The industry is much more competitive and specialized than when I first got into it. When I first started making arcade games, one artist did everything—in-game graphics/animation, cabinet decals, control panels, print, and advertising. The whole kit and caboodle, as it were. Versatility and breadth of skill set, as opposed to a specific function. These days, it seems like incoming artists need to be exceptionally good at doing one thing. To receive any notice in a crowded field of aspiring applicants, some facet of your work must stand out. That's no small challenge. There are a lot of highly qualified candidates out there. But the good news in looking for an industry job is that you're only looking for one. Do yourself a big favor and keep that in mind. Learn as much as you can about your chosen interest. Play to your strengths. Be persistent. Show up a little early and stay a little late once you find one. And don’t lose sight of the fact that it is a "team sport". I can tell you from experience, personal conduct and interpersonal skills count for a lot. So, work just as hard on those things, too.
What is your favorite race in EQ?
My daily favorites can be dynamic. Even a bit fickle. But I always come back to the Frogloks. They just make me happy. I'm not sure why. Whenever I need to assemble screenshots for promotional purposes, there's always a Froglok in there. And since those requests historically surface during a hectic time of year, there is often some duress involved. I'm hustling. I'm rushing. Yet, the instant that Froglok's tongue leaps from his or her mouth, I laugh. I'm happy. And the whimsical process of fitting armor to a Froglok never fails to make me smile. Ever. Maybe it has something to do with coming of age in the '70s.
What was the most challenging, rewarding creation you've worked on?
There will always be a special place in my heart for Hero's Forge—EverQuest's wearable armor feature. It remains as close to a legitimate miracle as I’ve ever witnessed. The idea for it, a new armor system, had been floating around for a good decade or more. Seemingly every year, someone looked into it and returned with a frowning, headshaking "it's impossible". That is, until a couple of smart people poked at it one year. It turned out it was possible through a series of kludges and a whole lot of elbow grease. And under the assumption that a reasonable starting collection (a dozen distinctive armor sets) could be produced in "a couple of weeks", everything else stopped. A couple of months later—the team on something close to a 24/7 schedule by then, eating delivery pizza or sugar-encrusted take-out together every night, our dogs barking at us when we finally went home—"possible" was starting to look an awful lot like "unlikely"; like the initiative would require nothing short of a miracle to complete in our lifetimes. I gotta say, of all the relentless crunches and crazy deadlines in my 36 years, Hero's Forge has them all beat by a long shot. But, from February on, we kept chipping away at it day and night, and one long number at a time, one skinned vertex at a time, the team got closer to completion just as summer was ending. The late August night that miracle took place, sometime after one in the morning when the last of those 6,000 pieces of Hero's Forge armor passed QA, I went out to find a bottle of Champagne to commemorate the occasion. I came back with the only thing I could find—a warm six-pack. To date, the single tastiest beer I have ever had—warm or cold. And then, in January, we did it all over again. Better. But we kept the original Michelin Man versions, and those sets are still in-game today.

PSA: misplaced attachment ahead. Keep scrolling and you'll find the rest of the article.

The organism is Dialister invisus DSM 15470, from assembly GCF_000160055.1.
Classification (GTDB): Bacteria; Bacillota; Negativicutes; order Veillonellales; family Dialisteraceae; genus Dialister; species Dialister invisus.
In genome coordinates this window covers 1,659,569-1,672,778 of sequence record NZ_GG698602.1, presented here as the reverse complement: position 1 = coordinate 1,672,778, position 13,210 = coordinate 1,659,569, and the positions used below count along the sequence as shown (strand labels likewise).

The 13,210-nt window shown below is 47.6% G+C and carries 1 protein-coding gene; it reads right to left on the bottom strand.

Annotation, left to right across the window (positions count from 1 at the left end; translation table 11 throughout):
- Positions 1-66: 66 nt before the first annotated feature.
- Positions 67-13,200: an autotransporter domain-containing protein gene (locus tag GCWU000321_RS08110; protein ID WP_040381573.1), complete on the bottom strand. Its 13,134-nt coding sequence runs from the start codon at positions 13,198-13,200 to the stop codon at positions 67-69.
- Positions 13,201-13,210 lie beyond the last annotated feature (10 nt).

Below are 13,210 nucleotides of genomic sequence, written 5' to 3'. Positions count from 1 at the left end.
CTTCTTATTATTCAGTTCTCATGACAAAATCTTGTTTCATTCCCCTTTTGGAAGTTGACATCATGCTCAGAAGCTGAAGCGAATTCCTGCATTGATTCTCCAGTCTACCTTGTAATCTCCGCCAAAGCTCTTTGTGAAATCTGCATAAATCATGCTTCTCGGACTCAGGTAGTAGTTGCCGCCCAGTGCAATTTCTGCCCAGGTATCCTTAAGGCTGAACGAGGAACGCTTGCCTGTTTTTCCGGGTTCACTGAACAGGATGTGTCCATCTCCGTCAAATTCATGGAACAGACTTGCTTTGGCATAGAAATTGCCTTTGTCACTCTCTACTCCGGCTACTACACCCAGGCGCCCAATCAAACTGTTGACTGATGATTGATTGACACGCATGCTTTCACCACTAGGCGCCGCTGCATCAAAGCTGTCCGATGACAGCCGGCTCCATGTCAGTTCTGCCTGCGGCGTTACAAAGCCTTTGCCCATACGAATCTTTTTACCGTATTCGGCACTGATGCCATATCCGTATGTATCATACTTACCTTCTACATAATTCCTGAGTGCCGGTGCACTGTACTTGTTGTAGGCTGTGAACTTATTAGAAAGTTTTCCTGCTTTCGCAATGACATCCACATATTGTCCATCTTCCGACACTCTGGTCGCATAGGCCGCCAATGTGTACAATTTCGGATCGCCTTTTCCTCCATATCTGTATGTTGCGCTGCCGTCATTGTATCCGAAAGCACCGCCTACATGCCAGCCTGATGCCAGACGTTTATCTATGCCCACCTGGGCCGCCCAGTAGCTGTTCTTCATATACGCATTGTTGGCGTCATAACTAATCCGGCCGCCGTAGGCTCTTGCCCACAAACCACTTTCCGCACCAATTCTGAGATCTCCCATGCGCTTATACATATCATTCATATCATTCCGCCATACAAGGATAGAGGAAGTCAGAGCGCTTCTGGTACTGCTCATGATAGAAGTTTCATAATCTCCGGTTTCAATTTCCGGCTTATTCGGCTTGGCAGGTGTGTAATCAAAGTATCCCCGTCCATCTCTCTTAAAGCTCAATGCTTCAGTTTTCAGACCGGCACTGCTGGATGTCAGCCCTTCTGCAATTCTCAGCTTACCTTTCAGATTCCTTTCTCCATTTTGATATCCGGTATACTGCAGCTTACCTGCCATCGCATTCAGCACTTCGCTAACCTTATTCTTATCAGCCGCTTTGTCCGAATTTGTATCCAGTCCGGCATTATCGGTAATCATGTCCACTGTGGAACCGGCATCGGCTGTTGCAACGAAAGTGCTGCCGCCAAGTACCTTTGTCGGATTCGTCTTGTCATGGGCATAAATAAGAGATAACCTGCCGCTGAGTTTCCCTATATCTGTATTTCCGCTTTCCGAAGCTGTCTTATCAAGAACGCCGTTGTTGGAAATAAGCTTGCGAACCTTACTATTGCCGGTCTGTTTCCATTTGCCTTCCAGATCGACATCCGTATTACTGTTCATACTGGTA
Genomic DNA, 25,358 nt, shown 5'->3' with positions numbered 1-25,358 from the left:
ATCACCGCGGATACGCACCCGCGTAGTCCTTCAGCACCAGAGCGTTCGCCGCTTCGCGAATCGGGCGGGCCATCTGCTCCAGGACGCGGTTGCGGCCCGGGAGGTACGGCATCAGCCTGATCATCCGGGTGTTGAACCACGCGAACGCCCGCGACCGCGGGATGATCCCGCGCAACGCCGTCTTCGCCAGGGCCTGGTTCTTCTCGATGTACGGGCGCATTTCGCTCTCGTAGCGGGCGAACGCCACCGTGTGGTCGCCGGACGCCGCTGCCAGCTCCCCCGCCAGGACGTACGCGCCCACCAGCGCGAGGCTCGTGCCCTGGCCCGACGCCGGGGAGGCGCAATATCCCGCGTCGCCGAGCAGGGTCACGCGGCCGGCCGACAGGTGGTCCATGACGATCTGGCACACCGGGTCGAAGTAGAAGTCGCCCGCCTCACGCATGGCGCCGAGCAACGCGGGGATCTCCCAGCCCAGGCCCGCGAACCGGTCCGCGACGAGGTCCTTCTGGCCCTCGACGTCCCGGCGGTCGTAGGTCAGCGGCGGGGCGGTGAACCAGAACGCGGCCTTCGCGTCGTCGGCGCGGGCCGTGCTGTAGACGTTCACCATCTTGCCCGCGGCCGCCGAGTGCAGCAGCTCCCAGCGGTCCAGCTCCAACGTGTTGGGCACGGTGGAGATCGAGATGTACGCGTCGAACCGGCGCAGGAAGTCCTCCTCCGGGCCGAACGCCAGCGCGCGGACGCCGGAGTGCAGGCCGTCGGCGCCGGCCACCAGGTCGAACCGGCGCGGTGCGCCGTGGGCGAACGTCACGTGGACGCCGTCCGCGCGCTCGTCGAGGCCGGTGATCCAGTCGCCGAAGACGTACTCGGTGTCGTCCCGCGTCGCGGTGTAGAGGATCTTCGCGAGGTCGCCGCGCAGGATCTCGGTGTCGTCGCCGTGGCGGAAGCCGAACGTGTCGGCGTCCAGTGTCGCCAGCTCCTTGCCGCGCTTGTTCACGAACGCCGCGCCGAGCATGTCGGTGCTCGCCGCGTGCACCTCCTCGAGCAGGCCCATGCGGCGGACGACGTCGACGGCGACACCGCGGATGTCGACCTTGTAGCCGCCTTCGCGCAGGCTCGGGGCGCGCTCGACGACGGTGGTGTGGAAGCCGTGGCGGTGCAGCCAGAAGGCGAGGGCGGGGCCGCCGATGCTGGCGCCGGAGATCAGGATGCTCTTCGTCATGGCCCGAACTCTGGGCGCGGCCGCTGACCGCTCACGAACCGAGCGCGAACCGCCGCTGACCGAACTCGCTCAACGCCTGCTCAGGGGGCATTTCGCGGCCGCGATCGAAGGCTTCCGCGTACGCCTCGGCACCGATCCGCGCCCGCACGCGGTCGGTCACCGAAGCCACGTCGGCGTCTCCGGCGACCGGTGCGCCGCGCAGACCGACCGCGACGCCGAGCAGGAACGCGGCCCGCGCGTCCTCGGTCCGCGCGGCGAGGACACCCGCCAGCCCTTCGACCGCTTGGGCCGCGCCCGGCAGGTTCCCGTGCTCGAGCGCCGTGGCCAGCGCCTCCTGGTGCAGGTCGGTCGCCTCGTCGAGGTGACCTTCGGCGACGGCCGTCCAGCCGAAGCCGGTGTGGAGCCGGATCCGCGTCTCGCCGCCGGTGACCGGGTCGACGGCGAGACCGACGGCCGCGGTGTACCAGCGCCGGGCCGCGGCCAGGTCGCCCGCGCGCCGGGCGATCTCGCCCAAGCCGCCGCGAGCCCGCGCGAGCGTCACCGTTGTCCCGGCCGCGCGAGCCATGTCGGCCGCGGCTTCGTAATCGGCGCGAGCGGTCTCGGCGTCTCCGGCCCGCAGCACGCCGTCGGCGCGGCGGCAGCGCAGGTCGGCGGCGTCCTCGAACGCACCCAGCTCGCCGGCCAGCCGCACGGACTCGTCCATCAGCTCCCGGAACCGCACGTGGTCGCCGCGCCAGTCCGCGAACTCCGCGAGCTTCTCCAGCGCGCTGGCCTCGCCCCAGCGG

What do you know now that you wish you knew when you got started?
Considering that I didn’t know much of anything when I started (some would argue I still don't), that's a long list. But I’d say the number one piece of knowledge that would have come in handiest is this: it all works out, and it all gets done. It just does. EverQuest taught me that lesson. I remind myself of it every year when we start on a new expansion. A year might seem like a long time, but as ambitious as we are, it's not. Not really. Not at all! And I look through the schedule at all the moving parts and dependencies and unknowns in a game the unfathomable size of EverQuest, and think to myself, "How will we ever do all of that?" But we do. Year after year, it all gets done. Of course, it gets done because many dedicated people make sure it gets done. To a person, they pour their hearts and souls into the game.
What’s the first thing that got you interested in working in the gaming industry?
My route to the gaming industry was circuitous. I came to it after a brief tenure as a fine artist (painter), a short stint trying to imitate a rock star, and the seminal moment of seeing what a Quantel Paintbox was doing for the 1984 Olympics broadcast on a daytime TV show. That was what did it for me. That's when the pursuit of a career in computer graphics ultimately led me to video games. And at first, that was the draw and the appeal—computer graphics. But somewhere in the middle of my second arcade game (an unremarkable side-scrolling shooter), that changed while waiting for an interview with Abel & Associates. Making something out of nothing and the world-building aspect offered in video games was enthralling. It still is all these years later. All because of a daytime TV show highlighting the broadcast applications for a Quantel Paintbox. The Paintbox is no more. Abel & Associates is gone, too. Robert Abel is sadly no longer with us. But EverQuest lives!